Sergeant Tracy Thompson has been on the GV police force since for 30 years.
BY FREDA MIKLIN STAFF WRITER
On a late Monday afternoon in April, The Villager rode along with veteran Greenwood Village police sergeant Tracy Thompson during his regular shift. His job is to oversee six other on-duty police officers. Thompson had already been a law enforcement officer for five years when he started his career in Greenwood Village in 1988.
Asked what is unique about his city’s police department, Thompson said that customer service is highly emphasized at GVPD. He said it starts with hiring educated professionals as officers and training them to represent the city’s values. Every call to the police receives an immediate response, though they are prioritized during busy times. With available technology, patrol officers get immediate identification of license plates and even full DMV files on drivers they encounter.
The key to good police work, Thompson said, is carefully assessing situations officers encounter, something a computer cannot do. “Never assume anything,” he said. “Lots of folks think nothing happens in Greenwood Village, but anything is possible. People are people.”
As he drove around the city, into corners and dead ends in addition to busy streets, Thompson scanned the area for anything unusual. He came upon a person sitting in a parked car in the middle of an empty church parking lot. Thompson knocked on her window just to make sure she was all right. Happily, she was fine. Then a call came in about an altercation between a man and a young female in a parking lot at a different location.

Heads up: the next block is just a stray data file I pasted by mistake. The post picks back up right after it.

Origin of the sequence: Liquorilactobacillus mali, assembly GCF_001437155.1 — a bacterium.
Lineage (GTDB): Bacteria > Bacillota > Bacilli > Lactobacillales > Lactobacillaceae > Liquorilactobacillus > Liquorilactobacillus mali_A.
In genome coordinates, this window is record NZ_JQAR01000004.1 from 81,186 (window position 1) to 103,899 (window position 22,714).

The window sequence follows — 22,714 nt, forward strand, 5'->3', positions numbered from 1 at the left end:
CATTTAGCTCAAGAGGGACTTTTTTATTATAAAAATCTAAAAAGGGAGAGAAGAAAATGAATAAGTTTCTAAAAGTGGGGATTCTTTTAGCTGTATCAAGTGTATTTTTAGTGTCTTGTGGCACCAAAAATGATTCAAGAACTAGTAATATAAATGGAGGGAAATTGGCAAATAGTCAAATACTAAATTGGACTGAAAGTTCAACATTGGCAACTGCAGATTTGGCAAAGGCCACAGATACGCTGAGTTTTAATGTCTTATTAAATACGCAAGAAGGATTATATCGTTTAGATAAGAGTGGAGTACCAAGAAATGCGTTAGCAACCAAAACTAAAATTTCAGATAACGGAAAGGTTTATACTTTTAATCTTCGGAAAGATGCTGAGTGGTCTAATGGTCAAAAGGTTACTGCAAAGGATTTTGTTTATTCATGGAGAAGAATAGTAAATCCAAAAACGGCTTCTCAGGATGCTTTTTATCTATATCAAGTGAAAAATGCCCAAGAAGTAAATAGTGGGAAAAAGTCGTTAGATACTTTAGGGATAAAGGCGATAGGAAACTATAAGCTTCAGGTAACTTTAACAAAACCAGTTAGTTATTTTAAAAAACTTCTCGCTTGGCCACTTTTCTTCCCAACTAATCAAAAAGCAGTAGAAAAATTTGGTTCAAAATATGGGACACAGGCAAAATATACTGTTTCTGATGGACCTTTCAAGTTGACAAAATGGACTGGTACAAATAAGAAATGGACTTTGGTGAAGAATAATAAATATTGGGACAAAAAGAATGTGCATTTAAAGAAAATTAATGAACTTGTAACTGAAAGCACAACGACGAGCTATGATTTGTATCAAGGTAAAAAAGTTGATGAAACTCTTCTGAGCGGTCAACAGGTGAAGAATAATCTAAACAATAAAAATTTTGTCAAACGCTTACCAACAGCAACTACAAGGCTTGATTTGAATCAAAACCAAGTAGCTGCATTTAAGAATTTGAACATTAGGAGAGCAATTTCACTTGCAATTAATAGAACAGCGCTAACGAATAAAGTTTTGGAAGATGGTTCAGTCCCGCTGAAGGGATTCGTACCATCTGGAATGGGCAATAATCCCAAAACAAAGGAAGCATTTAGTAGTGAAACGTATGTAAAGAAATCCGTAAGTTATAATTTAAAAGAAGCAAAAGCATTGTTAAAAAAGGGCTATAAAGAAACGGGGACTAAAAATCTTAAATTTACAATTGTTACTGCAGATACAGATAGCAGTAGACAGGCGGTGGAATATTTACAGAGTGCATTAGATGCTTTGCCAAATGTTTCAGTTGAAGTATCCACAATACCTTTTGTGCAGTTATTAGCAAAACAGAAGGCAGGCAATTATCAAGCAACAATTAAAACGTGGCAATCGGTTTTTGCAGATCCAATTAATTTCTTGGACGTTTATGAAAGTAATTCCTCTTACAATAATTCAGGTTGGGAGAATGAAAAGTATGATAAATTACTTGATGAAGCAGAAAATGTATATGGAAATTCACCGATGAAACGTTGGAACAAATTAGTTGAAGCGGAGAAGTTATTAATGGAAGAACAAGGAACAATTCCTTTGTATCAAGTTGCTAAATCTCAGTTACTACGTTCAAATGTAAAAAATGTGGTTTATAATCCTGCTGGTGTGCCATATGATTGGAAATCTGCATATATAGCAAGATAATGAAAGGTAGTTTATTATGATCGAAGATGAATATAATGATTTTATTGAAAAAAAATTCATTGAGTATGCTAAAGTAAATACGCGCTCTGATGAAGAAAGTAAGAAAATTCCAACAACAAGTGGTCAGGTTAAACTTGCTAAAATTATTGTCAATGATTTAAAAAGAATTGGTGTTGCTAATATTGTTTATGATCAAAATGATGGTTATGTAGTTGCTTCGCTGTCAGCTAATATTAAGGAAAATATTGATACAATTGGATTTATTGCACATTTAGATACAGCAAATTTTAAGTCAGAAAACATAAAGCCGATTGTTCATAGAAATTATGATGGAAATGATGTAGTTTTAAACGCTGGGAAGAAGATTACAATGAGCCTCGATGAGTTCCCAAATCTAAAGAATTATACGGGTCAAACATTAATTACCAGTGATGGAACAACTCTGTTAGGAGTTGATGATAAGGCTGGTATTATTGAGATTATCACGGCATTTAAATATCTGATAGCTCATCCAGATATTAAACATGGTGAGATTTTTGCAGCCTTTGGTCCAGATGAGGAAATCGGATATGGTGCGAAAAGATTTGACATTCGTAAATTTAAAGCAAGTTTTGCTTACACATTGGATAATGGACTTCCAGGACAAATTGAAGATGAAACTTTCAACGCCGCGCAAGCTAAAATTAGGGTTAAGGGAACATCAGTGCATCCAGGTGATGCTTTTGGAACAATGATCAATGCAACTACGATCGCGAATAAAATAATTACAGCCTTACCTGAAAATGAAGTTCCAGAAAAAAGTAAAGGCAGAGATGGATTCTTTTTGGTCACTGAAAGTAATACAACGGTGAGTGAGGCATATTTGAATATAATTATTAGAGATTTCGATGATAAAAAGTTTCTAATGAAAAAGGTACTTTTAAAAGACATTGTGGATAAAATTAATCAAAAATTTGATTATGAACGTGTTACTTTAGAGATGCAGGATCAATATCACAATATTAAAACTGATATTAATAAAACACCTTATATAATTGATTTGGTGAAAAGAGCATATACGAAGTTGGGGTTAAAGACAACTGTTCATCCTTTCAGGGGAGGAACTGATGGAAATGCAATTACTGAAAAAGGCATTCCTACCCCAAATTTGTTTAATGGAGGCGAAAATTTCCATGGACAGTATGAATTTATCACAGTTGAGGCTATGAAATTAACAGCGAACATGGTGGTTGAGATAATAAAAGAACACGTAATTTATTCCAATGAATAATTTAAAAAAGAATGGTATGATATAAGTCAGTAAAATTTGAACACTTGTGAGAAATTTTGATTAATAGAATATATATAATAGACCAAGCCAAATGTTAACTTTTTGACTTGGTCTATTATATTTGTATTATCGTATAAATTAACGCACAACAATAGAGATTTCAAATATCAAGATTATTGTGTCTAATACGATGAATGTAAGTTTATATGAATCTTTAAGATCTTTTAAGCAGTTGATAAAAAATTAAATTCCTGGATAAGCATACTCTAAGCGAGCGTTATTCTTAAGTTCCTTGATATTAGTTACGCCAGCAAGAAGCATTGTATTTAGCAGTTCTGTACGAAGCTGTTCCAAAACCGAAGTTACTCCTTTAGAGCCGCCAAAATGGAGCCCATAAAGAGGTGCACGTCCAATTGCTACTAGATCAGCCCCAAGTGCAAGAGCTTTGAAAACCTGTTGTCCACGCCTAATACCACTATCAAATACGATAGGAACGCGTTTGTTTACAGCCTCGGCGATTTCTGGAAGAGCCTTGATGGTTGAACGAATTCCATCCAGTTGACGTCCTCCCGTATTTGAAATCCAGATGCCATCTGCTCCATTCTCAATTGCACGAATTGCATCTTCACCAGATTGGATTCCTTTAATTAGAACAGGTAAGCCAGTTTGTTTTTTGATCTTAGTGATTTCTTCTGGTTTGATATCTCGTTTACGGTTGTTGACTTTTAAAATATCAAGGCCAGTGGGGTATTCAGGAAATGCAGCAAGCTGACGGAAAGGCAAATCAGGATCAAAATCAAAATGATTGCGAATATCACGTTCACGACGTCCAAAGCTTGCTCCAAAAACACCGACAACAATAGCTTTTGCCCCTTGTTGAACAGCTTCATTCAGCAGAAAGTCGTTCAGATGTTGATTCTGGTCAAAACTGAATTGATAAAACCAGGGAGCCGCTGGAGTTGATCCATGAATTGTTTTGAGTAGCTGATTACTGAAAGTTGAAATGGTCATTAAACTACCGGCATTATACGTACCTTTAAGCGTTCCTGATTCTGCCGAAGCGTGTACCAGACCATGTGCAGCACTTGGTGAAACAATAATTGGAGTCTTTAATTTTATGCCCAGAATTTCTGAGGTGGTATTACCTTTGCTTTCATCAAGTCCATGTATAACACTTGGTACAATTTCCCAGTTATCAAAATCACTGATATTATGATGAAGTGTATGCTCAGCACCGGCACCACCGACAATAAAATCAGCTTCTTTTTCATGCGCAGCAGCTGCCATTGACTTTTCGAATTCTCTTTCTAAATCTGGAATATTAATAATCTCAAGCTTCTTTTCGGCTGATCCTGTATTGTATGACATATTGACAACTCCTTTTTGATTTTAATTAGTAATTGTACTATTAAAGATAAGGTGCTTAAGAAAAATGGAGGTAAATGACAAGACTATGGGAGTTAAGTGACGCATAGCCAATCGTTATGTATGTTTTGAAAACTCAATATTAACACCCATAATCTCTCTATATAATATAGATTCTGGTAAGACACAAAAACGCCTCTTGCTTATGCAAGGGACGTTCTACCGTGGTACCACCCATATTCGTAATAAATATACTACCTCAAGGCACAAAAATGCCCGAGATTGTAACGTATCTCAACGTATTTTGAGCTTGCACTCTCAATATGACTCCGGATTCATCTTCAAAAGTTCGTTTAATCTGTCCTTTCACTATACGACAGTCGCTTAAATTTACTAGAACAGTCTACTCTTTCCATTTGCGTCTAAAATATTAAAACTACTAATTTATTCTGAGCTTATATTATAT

Two patrol cars responded, and Thompson followed as the supervisor. Five police officers combed the area in and around the parking lot that the caller identified for the next half-hour, knocking on nearby doors and asking if people had seen or heard anything, before concluding that there was no evidence of a crime. It was a clear demonstration that being thorough is part of the job of never making assumptions.
Though the ride was mostly quiet, Sgt. Thompson said about an experience he’d had as a GV police officer that changed his life. On a rainy night in July 2000, Thompson, then 39 and his partner, 24, was called to investigate shouting that had been reported by concerned nearby residents. They found a young woman who had been stabbed to death in the presence of her 3-year old son, who was still in the room. The perpetrator was also there, and he still had the knife, which he refused to give up.
Thompson sprang into action, grabbed the child and moved him to safety, while his partner controlled the suspect, whom they apprehended, but not before shots were fired. Thompson received the Medal of Valor for his actions that night. Fourteen years later, he was contacted by the child he had saved, now 17 and living in another state.
A few months later, the boy came to Colorado to meet the police officer who had saved his life. Thompson gifted him with the Medal of Honor he had earned saving his life.
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